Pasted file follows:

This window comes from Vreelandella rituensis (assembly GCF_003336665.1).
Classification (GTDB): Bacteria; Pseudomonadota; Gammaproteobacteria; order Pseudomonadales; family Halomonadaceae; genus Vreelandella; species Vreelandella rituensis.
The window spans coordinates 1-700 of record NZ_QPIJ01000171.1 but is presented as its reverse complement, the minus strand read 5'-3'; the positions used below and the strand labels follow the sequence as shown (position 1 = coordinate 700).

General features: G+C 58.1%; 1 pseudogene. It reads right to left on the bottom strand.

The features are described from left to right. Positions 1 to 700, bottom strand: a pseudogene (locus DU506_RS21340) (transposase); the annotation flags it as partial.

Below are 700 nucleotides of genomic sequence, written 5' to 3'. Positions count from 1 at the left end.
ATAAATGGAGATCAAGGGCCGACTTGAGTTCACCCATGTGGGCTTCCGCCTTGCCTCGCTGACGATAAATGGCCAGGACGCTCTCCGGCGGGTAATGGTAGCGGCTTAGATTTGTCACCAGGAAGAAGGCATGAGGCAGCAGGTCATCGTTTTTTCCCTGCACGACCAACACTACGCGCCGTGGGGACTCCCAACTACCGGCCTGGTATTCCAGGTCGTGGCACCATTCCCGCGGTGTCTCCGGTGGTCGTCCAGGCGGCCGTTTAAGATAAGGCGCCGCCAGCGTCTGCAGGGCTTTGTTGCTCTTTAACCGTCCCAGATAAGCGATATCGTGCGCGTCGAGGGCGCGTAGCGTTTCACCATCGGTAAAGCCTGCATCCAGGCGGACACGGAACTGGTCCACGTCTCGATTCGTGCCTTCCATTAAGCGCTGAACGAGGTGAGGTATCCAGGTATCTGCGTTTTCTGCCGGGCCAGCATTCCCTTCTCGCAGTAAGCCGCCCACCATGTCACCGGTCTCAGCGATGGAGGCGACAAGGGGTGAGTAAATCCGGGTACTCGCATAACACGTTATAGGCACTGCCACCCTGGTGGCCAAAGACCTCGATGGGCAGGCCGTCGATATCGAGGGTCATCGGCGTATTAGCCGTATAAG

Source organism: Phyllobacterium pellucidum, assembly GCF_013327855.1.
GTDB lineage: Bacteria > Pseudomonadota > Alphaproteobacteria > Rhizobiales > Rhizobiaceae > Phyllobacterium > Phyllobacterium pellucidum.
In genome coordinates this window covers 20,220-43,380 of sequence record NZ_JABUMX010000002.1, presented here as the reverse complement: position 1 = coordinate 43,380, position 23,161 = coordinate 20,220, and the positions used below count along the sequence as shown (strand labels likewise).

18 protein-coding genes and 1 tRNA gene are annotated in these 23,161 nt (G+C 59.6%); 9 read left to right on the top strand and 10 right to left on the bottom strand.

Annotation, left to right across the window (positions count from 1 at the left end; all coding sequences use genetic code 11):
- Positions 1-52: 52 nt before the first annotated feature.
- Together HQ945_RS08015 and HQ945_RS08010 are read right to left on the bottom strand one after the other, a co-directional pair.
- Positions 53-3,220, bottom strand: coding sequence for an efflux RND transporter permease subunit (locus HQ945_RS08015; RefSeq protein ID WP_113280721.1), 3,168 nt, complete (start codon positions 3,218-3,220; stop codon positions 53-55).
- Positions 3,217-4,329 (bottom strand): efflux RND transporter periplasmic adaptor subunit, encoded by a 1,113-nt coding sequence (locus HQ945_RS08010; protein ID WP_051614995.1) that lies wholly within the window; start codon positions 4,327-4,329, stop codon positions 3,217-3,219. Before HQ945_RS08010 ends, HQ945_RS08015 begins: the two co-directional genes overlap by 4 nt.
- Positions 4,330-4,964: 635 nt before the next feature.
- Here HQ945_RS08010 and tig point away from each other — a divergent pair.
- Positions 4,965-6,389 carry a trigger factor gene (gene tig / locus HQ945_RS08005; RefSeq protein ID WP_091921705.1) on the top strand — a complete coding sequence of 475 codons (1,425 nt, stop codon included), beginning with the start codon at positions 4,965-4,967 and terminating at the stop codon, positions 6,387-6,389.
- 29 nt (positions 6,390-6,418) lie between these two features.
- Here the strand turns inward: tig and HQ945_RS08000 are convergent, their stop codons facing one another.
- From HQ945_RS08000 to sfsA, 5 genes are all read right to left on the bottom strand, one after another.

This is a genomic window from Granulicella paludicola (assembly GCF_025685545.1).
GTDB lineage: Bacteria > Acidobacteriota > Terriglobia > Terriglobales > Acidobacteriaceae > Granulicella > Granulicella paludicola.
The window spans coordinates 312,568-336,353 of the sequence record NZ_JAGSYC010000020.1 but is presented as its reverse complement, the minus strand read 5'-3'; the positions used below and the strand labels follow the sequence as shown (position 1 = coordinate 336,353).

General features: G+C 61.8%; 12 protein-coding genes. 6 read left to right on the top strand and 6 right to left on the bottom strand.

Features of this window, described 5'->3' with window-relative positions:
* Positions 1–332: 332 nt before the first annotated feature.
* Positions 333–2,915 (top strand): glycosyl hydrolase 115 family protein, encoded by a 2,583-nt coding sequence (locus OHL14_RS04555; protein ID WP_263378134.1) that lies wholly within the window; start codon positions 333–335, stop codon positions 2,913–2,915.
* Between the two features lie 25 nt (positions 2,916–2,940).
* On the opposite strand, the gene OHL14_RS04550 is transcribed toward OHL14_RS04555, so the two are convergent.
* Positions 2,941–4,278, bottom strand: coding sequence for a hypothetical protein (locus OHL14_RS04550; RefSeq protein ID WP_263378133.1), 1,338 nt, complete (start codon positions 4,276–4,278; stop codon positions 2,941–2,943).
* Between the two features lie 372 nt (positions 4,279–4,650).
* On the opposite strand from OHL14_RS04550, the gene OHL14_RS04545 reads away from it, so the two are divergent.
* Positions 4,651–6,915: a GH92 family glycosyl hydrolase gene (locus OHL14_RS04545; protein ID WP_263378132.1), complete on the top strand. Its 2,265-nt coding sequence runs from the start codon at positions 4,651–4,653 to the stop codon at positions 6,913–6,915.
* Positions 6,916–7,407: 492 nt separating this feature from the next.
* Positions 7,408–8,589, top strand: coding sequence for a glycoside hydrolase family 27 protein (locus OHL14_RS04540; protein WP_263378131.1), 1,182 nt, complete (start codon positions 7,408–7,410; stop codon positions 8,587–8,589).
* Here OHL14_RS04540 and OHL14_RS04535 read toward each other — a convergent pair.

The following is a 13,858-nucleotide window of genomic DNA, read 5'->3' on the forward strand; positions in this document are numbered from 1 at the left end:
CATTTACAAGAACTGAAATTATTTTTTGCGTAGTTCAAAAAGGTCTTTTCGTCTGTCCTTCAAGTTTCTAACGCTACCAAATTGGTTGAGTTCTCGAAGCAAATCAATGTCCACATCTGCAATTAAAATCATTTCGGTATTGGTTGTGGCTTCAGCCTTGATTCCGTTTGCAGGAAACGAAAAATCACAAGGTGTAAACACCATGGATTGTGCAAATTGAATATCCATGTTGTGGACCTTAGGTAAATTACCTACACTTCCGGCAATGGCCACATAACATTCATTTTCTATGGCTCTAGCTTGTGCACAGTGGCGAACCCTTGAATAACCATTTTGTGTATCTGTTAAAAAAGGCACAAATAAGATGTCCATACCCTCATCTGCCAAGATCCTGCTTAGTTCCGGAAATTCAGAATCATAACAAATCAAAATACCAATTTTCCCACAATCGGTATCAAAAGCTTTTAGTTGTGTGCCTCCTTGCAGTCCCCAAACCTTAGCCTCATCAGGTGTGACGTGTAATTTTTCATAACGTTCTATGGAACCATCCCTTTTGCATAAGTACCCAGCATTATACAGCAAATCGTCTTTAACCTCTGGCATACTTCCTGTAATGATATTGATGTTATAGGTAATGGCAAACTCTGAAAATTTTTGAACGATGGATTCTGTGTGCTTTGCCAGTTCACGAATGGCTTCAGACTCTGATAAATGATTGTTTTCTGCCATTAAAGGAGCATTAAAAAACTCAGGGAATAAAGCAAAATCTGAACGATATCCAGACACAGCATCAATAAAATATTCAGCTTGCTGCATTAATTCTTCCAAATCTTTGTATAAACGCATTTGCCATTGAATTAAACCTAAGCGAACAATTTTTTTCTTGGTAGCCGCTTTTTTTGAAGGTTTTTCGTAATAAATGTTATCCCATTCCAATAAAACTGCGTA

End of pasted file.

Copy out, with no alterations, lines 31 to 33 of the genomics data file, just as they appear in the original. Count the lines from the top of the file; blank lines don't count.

* On the opposite strand, the gene OHL14_RS04550 is transcribed toward OHL14_RS04555, so the two are convergent.
* Positions 2,941–4,278, bottom strand: coding sequence for a hypothetical protein (locus OHL14_RS04550; RefSeq protein ID WP_263378133.1), 1,338 nt, complete (start codon positions 4,276–4,278; stop codon positions 2,941–2,943).
* Between the two features lie 372 nt (positions 4,279–4,650).